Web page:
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Meet Mark Stradiotto, chemist

Posted by Faculty of Science on October 15, 2020 in All News
Mark Stradiotto from Dal's Department of Chemistry (Nick Pearce photo, other photos provided).
Mark Stradiotto from Dal's Department of Chemistry (Nick Pearce photo, other photos provided).

Sciographies is a radio show and podcast about the people who make science happen, presented by The Faculty of Science and campus-community radio station CKDU. This article is the fourth in a series that will feature excerpts from each new episode released this fall.

One could say Mark Stradiotto’s career as an inorganic chemist who studies the properties and behaviour of metal and other inorganic compounds isn’t all that surprising considering his past. After all, the Guelph, Ontario native spent many years as a drummer in hair bands that idolized Van Halen. But now his interest in metal is more scientific than musical, and if it weren’t for a chemistry course about organometallic compounds in his third year of university, he might have never made the switch.

Today, the professor and Arthur B. McDonald Chair of Research Excellence leads the Stradiotto Research Group in the Department of Chemistry. Dr. Stradiotto specializes in the study and design of ligands. Ligands are ions or molecules that bind to metals, allowing the metals to react in ways that otherwise wouldn’t be possible. They’re incredibly useful in pharmaceutical chemistry, and some of the innovations out of Dr. Stradiotto’s lab — like DalPhos — have been patented and licensed to industry partners.

In this episode of Sciographies, Dr. Stradiotto talks to host David Barclay about his upbringing, his participation in the commercialization of research, and his approach to teaching chemistry to undergrads. 

Listen to a preview of Dr. Stradiotto’s episode.

 

The Sciographies Podcast · Episode 18 - Preview - Mark Stradiotto, Chemist

Here are some excerpts from the interview, edited for clarity and length.

Overcoming a stressful post-doc position…


Barclay: It sounds like you had a great professor who took you under his wing as an undergrad for summer research. And then you ended up doing your PhD with him — he took you the whole way.

Stradiotto: He definitely did. That was a very protected, nurtured, and small research group. I could sit in his office and have a conversation for two hours. It was just spectacular. It was everything a student would hope for… Then I went to the University of California, Berkeley [for a post-doc]. I had a very tough time at Berkeley, and I mean that from a mental health and confidence point-of- view. It was not the experience I had hoped it would be and it was a very tumultuous time. But I made it through, published some good work, and established myself. And in a way, that was almost its own gift. If you feel that sort of burden and you can make your way through it… it gave me a sense, when I arrived here at Dal, that I could do anything. The things holding me back at Berkley were now gone, and I could just go for it.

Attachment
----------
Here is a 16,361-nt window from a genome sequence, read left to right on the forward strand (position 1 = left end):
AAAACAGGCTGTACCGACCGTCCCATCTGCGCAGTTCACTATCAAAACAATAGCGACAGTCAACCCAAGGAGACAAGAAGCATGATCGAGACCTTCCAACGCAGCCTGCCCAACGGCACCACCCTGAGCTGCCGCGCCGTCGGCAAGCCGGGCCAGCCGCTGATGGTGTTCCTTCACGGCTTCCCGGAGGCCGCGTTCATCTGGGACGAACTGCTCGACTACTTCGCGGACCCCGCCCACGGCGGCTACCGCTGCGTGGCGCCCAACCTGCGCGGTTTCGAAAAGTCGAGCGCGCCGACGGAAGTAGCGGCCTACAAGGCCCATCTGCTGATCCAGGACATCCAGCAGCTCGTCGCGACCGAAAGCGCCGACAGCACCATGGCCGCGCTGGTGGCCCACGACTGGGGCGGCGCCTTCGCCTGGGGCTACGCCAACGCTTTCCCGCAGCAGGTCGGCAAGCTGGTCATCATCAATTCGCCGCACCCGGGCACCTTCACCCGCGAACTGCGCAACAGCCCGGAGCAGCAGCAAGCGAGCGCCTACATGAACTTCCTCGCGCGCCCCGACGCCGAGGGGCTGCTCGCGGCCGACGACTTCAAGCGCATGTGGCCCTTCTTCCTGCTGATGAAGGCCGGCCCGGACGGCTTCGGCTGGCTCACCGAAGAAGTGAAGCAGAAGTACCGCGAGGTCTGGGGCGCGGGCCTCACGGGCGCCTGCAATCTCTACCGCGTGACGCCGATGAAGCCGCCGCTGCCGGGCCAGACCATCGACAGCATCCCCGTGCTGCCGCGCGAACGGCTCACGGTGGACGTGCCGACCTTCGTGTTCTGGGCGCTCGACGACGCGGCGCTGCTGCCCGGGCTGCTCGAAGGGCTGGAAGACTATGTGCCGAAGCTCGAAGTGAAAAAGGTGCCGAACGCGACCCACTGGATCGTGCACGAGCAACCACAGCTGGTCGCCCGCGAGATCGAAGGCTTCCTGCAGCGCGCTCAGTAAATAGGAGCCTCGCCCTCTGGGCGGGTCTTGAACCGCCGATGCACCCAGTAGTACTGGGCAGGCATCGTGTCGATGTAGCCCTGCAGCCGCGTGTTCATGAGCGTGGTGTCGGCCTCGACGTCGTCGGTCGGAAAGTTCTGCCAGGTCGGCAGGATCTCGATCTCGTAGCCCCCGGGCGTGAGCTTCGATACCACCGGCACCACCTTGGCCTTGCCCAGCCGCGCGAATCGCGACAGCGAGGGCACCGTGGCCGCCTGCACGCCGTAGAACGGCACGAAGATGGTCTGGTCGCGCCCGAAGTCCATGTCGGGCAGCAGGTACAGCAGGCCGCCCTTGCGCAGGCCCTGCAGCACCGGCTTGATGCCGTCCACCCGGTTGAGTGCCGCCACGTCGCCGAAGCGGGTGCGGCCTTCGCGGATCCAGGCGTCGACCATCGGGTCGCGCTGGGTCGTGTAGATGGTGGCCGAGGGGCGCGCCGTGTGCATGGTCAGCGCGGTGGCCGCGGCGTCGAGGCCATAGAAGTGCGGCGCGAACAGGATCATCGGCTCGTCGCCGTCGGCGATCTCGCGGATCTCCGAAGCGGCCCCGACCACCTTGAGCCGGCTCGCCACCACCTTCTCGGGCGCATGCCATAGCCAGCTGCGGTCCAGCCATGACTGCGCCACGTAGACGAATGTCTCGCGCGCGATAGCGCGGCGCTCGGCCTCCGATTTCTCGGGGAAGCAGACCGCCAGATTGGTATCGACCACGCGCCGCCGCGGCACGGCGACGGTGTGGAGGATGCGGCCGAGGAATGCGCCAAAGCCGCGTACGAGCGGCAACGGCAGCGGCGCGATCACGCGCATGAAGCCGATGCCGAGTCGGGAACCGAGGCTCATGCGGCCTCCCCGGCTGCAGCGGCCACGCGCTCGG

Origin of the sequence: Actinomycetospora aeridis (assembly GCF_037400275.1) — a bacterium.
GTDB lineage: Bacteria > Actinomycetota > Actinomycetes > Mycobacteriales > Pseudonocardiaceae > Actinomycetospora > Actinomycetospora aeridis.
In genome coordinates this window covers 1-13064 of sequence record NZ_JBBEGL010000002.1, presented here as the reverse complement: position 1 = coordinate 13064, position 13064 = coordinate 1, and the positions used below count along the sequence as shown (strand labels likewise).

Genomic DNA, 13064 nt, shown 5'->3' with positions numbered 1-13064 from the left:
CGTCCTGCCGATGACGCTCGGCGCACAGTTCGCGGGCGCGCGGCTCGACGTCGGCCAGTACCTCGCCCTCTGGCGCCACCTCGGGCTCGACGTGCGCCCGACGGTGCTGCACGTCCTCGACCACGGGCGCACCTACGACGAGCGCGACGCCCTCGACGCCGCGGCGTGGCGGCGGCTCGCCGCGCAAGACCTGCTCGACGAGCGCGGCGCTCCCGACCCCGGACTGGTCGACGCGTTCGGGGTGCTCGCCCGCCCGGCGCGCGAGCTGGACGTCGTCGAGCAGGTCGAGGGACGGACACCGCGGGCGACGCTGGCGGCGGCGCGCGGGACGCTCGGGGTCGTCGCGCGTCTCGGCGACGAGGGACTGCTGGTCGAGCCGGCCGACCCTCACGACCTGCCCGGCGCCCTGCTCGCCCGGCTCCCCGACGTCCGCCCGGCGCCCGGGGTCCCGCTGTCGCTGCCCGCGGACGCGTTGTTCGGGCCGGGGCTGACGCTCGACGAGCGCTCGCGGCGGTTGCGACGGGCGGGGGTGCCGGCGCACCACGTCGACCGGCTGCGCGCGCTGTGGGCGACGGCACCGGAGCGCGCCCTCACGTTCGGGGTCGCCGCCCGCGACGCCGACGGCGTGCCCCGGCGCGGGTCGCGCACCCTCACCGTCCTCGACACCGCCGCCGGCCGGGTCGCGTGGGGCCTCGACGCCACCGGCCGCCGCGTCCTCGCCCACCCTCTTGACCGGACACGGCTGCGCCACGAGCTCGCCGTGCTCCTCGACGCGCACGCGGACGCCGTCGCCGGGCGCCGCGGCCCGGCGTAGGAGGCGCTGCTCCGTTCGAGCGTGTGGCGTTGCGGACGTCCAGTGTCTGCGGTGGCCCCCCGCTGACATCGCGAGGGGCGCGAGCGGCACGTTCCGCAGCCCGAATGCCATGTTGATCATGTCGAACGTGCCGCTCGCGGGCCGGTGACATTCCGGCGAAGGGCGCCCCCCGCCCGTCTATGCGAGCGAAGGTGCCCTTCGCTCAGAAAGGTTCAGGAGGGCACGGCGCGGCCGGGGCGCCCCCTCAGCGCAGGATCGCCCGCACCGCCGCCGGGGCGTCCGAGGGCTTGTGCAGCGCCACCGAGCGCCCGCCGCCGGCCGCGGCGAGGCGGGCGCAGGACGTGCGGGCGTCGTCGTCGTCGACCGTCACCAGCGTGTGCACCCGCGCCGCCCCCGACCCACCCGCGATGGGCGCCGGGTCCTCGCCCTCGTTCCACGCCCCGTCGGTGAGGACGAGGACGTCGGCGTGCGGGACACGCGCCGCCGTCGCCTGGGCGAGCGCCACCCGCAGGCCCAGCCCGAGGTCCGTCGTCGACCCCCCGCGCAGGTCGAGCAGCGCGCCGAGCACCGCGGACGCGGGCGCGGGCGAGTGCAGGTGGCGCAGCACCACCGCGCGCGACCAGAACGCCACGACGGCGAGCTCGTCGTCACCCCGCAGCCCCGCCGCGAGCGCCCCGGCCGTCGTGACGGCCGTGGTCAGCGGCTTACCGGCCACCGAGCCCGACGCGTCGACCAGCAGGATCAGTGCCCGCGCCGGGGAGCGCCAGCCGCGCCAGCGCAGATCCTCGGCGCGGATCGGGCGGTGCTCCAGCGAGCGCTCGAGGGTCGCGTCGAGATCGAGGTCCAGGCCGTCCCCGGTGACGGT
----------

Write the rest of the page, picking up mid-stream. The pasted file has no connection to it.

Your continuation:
Bridging the gap between academia and industry through commercialization…


Stradiotto: Around 2007, we developed some really cool chemistry that we thought was going to be useful and exciting. There were some really nice papers and congratulations that came out of it. But then we realized those methods lacked the practicality that was needed to then translate to end-users. From that moment, I said if we’re going to develop this stuff with basic research in mind, can we not also have a long-term vision and make choices early on that will allow these methods to be very practical? So, in doing that, I think we’re very self-critical of our methods.

Barclay: [Commercialization and application] comes up quite a bit. I’m curious, from a research standpoint, how it came into your life?

Stradiotto: I was developing some of those early systems — the ones that ended up being academically cool but impractical — and Dal’s Industry Liaison and Innovation office did a sweep through departments to introduce themselves. I explained what I did, and they decided to look at patenting some it. That caused me to be a lot more introspective about not just having to deliver a paper — which was real science that could be reproduced around the world — but delivering something that could then be translated into these different environments as well… In addition, in 2010, I had some fantastic students who changed the angle of my research. They developed a new area for the group and pushed our research even more into a hot applied area, which then just amplified the commercialization because the innovations were even more relevant.

A modest approach to teaching…


Barclay: You also have some teaching awards, and you’ve taught a lot of classes over the years. What’s the secret to your success?

Stradiotto: I’m not sure I can answer that, but what I do know is this: I’m never the smartest person in the room, and that includes when I’m teaching undergrads. So, I think I have to take time to understand the material to be able to convey it in a way that I’m comfortable with. And I know when I’m very quickly overwhelmed by material. so maybe I try to determine, even subconsciously, the parts that are going to be trouble and how I can round those edges for the students. Maybe that’s a part of it.